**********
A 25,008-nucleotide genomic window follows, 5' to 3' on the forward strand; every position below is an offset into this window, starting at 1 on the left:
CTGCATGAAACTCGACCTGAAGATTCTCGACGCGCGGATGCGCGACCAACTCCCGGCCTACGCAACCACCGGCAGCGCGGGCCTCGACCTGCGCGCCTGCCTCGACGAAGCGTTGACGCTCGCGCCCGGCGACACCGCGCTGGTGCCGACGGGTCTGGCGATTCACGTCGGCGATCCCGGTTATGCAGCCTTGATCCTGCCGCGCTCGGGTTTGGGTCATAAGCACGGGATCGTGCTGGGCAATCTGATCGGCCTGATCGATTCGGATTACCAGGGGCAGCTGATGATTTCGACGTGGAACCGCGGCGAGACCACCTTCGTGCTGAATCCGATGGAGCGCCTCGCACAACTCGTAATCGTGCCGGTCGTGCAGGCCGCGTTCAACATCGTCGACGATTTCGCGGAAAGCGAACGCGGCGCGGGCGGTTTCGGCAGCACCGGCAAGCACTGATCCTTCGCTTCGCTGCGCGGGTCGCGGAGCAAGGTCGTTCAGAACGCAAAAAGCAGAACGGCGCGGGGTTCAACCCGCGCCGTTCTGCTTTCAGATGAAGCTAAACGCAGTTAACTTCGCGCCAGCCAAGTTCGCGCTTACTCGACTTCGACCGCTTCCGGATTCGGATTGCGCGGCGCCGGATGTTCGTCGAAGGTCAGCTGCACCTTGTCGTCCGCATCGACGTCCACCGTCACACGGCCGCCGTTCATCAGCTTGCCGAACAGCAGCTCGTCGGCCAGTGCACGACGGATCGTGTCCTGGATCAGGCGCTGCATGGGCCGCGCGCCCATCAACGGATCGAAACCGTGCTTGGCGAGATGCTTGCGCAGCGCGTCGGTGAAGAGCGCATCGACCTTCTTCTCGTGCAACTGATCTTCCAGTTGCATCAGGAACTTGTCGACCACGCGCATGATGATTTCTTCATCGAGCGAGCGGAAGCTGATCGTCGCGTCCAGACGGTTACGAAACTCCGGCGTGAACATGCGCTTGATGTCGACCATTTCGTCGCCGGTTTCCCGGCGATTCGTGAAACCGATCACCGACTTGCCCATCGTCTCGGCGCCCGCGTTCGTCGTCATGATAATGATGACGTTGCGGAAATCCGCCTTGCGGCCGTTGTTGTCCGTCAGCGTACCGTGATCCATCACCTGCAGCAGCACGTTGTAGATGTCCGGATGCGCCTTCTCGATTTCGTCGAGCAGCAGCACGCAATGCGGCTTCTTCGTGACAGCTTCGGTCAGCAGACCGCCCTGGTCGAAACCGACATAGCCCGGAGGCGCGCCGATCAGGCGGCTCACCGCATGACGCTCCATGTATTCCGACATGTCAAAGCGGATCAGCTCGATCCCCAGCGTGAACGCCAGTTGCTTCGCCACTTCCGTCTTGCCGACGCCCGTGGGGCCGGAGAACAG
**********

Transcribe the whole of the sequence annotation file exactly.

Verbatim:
A 25,008-nucleotide genomic window follows, 5' to 3' on the forward strand; every position below is an offset into this window, starting at 1 on the left:
CTGCATGAAACTCGACCTGAAGATTCTCGACGCGCGGATGCGCGACCAACTCCCGGCCTACGCAACCACCGGCAGCGCGGGCCTCGACCTGCGCGCCTGCCTCGACGAAGCGTTGACGCTCGCGCCCGGCGACACCGCGCTGGTGCCGACGGGTCTGGCGATTCACGTCGGCGATCCCGGTTATGCAGCCTTGATCCTGCCGCGCTCGGGTTTGGGTCATAAGCACGGGATCGTGCTGGGCAATCTGATCGGCCTGATCGATTCGGATTACCAGGGGCAGCTGATGATTTCGACGTGGAACCGCGGCGAGACCACCTTCGTGCTGAATCCGATGGAGCGCCTCGCACAACTCGTAATCGTGCCGGTCGTGCAGGCCGCGTTCAACATCGTCGACGATTTCGCGGAAAGCGAACGCGGCGCGGGCGGTTTCGGCAGCACCGGCAAGCACTGATCCTTCGCTTCGCTGCGCGGGTCGCGGAGCAAGGTCGTTCAGAACGCAAAAAGCAGAACGGCGCGGGGTTCAACCCGCGCCGTTCTGCTTTCAGATGAAGCTAAACGCAGTTAACTTCGCGCCAGCCAAGTTCGCGCTTACTCGACTTCGACCGCTTCCGGATTCGGATTGCGCGGCGCCGGATGTTCGTCGAAGGTCAGCTGCACCTTGTCGTCCGCATCGACGTCCACCGTCACACGGCCGCCGTTCATCAGCTTGCCGAACAGCAGCTCGTCGGCCAGTGCACGACGGATCGTGTCCTGGATCAGGCGCTGCATGGGCCGCGCGCCCATCAACGGATCGAAACCGTGCTTGGCGAGATGCTTGCGCAGCGCGTCGGTGAAGAGCGCATCGACCTTCTTCTCGTGCAACTGATCTTCCAGTTGCATCAGGAACTTGTCGACCACGCGCATGATGATTTCTTCATCGAGCGAGCGGAAGCTGATCGTCGCGTCCAGACGGTTACGAAACTCCGGCGTGAACATGCGCTTGATGTCGACCATTTCGTCGCCGGTTTCCCGGCGATTCGTGAAACCGATCACCGACTTGCCCATCGTCTCGGCGCCCGCGTTCGTCGTCATGATAATGATGACGTTGCGGAAATCCGCCTTGCGGCCGTTGTTGTCCGTCAGCGTACCGTGATCCATCACCTGCAGCAGCACGTTGTAGATGTCCGGATGCGCCTTCTCGATTTCGTCGAGCAGCAGCACGCAATGCGGCTTCTTCGTGACAGCTTCGGTCAGCAGACCGCCCTGGTCGAAACCGACATAGCCCGGAGGCGCGCCGATCAGGCGGCTCACCGCATGACGCTCCATGTATTCCGACATGTCAAAGCGGATCAGCTCGATCCCCAGCGTGAACGCCAGTTGCTTCGCCACTTCCGTCTTGCCGACGCCCGTGGGGCCGGAGAACAG